Is Lexicon/ product X worth 6 times more than product Y. Well the answer to that depends on what terms you judge value for money. Is a hamburger that costs 10p good value for money if you spit it out as soon as you bite it.... or is a prime steak at 100 times the price that you enjoy every bite of good value for money......

    The point it that everyone has different minimum standards below which they will not put up with a product. So, for those that find the performance of a Denon or Yamaha etc too low then a Lexicon may well offer exceptional value for money.

    One mans meat etc, etc.

    Gordon
     
  26. carol harvey

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    Its a myth that because a product costs oodles it must have had high r and d costs.
    The reality is,that for a smidgen of improvement some people will pay fortunes-and this is capitalised on by certain manufacturers.
    these same people think if a product is cheap it cant be any good-thats rubbish..a lot of these high end manufacturers source their components from the same oem`s that supply the mass market manufacturers.the difference is,the companies that source their components in bulk get a better price.
    I once worked for one of the modem giants of the industry and was involved in sourcing u.k.cables for supply with the modem.
    These cables-in bulk -in the u.k.were costing me 1.99 each.
    I wound up sourcing the same cable from Taiwan for 25 pence!(same quality).
    This saving was not translated onto the punter that bought the modem-but the modem company made far greater profits as they were selling 10,000 of these modems per week(..and 10,000 cables)-you work out the savings.

    But some companies might pass on this saving--thats the only difference.
    Look at the spec and components of a lot of these cheaper products-and you find the same capacitors...the same power supply...the same cables etc..etc..

    The trick is for the punter to discover who is giving them a fair deal-and who isnt.

    The biggest tragedy is that the home cinema market seemed to be going the same way as high end hi-fi went-where enterprising dealers armed with a cup of coffee and a demo room spouted cobblers about delineation and transparency and conned the gullible into spending fortunes(..just like the good old hi-fi days).
    It started to get to the point that you were a total waste of space unless you had a 9ft screen and a 30k projector.
    Thankfully,certain manufacturers are making very good products now at keen prices-and internet retailers are aiming for bulk sales with sensible sales prices-this is the future! high street retailers will have to find ways to become competative or they will not survive.
    They will need to offer free installs,free picture tweaking every six months,part exchange at a sensible trade price(..what has always bugged me,is though the retailers are keen for you to upgrade every 12mths-they are very reluctant to px-they want it all ways..)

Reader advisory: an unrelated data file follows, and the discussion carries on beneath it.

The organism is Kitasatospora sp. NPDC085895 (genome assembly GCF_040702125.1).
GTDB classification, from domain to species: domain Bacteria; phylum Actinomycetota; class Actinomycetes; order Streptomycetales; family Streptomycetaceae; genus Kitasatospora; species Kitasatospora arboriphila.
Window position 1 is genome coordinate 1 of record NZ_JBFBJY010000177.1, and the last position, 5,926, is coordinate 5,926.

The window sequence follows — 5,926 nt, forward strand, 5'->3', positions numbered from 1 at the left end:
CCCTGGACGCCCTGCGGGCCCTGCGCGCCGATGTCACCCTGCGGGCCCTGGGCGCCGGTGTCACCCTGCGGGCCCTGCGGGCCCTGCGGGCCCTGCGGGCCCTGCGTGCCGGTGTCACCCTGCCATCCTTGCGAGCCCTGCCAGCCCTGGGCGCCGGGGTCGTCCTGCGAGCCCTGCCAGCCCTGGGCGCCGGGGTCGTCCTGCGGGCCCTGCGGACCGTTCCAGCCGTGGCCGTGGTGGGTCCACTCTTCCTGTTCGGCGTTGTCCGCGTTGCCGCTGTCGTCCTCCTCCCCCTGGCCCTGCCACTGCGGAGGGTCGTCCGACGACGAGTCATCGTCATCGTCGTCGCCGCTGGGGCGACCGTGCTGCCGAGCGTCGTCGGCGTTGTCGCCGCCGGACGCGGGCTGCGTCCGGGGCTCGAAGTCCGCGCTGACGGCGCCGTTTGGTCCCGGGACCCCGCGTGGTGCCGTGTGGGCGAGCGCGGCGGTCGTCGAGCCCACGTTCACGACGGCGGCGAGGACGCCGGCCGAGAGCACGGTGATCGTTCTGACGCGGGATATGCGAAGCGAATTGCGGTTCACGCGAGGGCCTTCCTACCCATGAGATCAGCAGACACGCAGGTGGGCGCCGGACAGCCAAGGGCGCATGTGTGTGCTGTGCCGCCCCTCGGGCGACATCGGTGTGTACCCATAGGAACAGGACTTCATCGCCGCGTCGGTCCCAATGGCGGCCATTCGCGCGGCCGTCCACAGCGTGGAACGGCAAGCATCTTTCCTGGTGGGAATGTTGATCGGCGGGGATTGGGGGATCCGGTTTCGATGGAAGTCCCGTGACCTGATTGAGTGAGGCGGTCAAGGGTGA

They will need to offer things that internet retailers cannot-but as i said,a cup of coffee and a plush demo room should not cost me an extra 2 grand!
     
  27. ian_guinan

    ian_guinan
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    Retro 'I wouldn't say that Denon and Sony are upmarket really'....no, neither would I, but they would like to market themselves as such, hence the quotes around 'upmarket'.
     
  28. Operandi

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    I agree with CJ's thoughts above and the concept behind them is very familiar to me, but for a different industry. I work in the computer industry and see the PC daily becoming more of a commodity, bought and sold on price above almost any other factor (as performance is pretty standard across products for any given price point.) The dealers/distributors and resellers that were dependent on selling just hardware in a rapidly commoditising market are long gone.

    The suvivors are those companies that recognised that they had to change their business model by reducing their reliance on low margin hardware sales and moving onto high margin services. This is happening in the HiFi/HT market where B&M retailers have to concede defeat to the eTailers, but to servive they have to offer innovative services led products and services. Those that do make this transition will be well placed for the future as they will win repeat business and loyal customers. Many existing retailers will probably fail as they will be unable to evolve their business model in such an aggressive commodity market.
     
  29. Metric

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    anyway..back to the topic
     
  30. carol harvey

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    Metric,
    Try mars bars there nicer still! :D :D :D :D